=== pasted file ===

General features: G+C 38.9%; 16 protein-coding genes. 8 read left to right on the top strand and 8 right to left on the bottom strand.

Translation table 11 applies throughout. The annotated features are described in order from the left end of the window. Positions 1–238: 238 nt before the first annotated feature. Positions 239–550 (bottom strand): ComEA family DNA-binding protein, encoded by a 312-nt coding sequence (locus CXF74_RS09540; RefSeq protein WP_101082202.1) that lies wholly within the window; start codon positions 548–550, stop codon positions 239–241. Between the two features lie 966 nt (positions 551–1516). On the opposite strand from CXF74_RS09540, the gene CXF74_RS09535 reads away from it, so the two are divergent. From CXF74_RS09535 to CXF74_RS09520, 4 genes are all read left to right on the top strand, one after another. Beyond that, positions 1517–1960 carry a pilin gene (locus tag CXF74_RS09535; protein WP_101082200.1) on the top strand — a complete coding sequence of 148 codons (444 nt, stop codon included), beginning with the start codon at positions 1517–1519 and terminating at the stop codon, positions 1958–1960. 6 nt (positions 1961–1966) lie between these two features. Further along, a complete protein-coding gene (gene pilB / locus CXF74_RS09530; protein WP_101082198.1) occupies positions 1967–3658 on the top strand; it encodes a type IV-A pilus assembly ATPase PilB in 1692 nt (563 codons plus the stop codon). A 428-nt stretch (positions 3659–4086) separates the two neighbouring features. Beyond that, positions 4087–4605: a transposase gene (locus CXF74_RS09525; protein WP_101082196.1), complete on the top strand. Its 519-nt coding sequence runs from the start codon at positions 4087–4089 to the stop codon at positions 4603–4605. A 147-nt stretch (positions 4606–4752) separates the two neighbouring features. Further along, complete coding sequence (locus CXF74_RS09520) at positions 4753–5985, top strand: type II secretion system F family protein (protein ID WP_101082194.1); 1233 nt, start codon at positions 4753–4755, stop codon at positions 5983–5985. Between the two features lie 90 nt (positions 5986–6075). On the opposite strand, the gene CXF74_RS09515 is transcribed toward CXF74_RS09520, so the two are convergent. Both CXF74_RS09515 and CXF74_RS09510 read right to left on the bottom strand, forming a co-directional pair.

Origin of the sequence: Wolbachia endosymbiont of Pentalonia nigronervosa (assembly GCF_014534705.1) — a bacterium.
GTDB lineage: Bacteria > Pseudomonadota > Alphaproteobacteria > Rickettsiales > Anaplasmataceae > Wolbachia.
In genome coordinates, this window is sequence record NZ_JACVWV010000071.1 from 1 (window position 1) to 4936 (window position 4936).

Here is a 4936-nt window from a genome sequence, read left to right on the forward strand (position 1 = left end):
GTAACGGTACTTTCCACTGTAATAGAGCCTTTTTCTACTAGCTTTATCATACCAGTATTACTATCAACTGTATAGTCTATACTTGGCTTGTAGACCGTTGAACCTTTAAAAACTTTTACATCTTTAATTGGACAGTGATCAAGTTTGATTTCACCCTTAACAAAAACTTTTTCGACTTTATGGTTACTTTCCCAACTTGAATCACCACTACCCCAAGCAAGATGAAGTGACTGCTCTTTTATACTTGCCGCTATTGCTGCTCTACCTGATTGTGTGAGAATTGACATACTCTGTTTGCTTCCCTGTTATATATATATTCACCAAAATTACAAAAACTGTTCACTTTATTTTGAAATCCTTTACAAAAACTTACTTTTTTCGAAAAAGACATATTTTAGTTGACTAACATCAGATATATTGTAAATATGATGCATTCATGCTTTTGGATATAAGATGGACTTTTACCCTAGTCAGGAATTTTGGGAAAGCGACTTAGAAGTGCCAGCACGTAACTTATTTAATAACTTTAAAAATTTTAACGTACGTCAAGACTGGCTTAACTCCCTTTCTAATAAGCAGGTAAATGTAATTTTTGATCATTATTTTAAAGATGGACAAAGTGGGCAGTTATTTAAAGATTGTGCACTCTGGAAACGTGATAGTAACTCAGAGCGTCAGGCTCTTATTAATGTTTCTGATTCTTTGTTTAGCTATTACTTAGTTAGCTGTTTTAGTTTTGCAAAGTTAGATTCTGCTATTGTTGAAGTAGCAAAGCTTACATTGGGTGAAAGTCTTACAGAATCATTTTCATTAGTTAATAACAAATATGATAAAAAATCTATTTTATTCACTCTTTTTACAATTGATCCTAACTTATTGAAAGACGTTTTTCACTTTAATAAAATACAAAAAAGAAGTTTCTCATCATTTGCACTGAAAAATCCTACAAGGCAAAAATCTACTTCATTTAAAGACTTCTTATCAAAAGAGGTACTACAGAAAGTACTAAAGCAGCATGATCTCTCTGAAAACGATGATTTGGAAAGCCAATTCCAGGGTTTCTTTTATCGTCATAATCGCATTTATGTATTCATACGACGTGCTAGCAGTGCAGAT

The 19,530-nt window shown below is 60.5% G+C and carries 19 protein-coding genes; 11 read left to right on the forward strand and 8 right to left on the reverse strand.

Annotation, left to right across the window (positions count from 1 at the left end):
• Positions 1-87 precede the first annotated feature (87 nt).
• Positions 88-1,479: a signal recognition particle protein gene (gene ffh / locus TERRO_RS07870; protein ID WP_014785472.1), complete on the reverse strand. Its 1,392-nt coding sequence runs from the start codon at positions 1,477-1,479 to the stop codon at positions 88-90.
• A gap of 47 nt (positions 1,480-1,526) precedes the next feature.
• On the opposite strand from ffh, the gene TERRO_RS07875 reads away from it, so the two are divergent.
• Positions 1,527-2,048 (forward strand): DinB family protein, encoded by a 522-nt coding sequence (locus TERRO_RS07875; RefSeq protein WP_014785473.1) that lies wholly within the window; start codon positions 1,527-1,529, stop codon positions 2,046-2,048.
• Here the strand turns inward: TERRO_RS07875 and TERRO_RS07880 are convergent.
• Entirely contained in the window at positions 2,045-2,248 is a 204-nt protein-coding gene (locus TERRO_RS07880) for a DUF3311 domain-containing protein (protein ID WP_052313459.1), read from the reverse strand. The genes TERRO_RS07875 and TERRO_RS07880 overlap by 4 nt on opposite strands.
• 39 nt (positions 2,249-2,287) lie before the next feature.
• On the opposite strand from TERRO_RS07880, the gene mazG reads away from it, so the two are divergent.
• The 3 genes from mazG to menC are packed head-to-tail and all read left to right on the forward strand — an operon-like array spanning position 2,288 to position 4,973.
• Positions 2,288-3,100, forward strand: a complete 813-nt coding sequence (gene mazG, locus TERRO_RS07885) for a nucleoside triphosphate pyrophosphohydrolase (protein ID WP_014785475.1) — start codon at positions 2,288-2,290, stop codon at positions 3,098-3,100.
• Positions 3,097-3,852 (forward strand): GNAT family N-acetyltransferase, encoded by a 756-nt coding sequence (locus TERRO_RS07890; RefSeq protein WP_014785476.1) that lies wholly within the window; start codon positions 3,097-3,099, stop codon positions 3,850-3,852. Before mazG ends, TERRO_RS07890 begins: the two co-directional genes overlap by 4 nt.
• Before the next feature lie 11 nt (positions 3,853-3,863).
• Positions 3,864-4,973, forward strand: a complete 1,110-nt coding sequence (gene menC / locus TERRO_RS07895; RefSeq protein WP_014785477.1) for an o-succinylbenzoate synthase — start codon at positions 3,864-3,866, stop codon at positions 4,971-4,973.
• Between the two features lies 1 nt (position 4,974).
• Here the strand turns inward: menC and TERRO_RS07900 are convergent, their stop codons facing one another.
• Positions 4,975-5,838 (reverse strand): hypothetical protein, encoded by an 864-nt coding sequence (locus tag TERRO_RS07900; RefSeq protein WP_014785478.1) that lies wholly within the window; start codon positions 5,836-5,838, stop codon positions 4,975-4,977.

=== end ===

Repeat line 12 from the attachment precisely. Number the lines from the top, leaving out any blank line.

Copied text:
• A gap of 47 nt (positions 1,480-1,526) precedes the next feature.